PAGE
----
Hi Dirk & Ken, I'm working on a similar problem... automated decryption "in the field" and what I have come to is this:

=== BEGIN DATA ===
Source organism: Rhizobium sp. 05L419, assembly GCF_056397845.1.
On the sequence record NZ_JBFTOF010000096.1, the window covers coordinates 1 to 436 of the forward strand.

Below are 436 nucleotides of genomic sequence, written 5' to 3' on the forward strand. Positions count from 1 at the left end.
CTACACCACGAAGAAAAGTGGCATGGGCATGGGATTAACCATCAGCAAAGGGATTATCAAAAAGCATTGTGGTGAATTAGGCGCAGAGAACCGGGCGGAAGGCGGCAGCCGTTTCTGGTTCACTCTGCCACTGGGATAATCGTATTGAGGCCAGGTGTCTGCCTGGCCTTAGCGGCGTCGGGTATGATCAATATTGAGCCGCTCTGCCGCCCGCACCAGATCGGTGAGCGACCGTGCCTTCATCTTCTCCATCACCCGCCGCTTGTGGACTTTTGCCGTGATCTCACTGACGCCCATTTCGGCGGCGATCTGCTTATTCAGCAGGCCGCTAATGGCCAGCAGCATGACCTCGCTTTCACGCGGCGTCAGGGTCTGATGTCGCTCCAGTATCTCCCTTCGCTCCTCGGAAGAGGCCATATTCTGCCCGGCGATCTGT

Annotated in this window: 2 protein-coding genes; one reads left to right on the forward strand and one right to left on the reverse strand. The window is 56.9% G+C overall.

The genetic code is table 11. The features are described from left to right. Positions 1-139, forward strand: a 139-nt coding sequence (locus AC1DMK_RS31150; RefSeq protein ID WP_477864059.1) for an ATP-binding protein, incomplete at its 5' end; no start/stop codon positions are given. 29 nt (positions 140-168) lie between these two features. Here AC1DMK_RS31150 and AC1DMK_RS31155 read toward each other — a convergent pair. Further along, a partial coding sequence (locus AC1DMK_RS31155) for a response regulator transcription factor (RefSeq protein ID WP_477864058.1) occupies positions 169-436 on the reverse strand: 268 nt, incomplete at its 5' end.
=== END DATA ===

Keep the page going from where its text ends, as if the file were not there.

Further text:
Encrypt the message with a symmetric algorithm, adding salt and a hash/checksum to ensure validity. Then, taking that result and signing with a private key. In the field - the signature is validated with the matching public key, then the symmetric algorithm decrypts the message. While it is possible that an attacker might unravel the shared keys used in the symmetric encryption, this is not so much our concern as is the authenticity of the message when received. The combination of private key signature plus hash checksum should do that. Our solution needs to be "hands off" automated, which basically precludes the idea of using passphrases (which would not stay secure in our organization anyway.) A determined attacker could get into the source code and tease out the symmetric key, but that would only show them the contents of the message, which, if they have the hardware, they can get anyway by copying the hard drive after the message is decrypted - and as stated above, this is of much less concern than a spoofed message getting automatically accepted. When I studied cryptography at Uni in the 1980s, they taught that private/public key encryption was a more or less interchangeable affair - the only difference between a private key and a public key is the manner in which they are handled. As such, I am a little disappointed in the GnuPGP implementation that doesn't allow encryption with the private key to serve as authentication and obscurity of the message - our private key will be obscured, but obviously not secured since attackers may have control of the standard computer system it is contained in. As things are, I am left to use a layer of symmetric encryption to obscure the message, no more secure in the end than using the private key to encrypt (since the symmetric key is in the devices in the wild), but much more hassle. Unless I'm missing something? Also, thus far I have decided that it's easier to do symmetric encryption with libgcrypt rather than mess with pgp... next week I'll be looking into how to implement the signature with the private key - maybe that's also practical to do in libgcrypt instead of gpgme?
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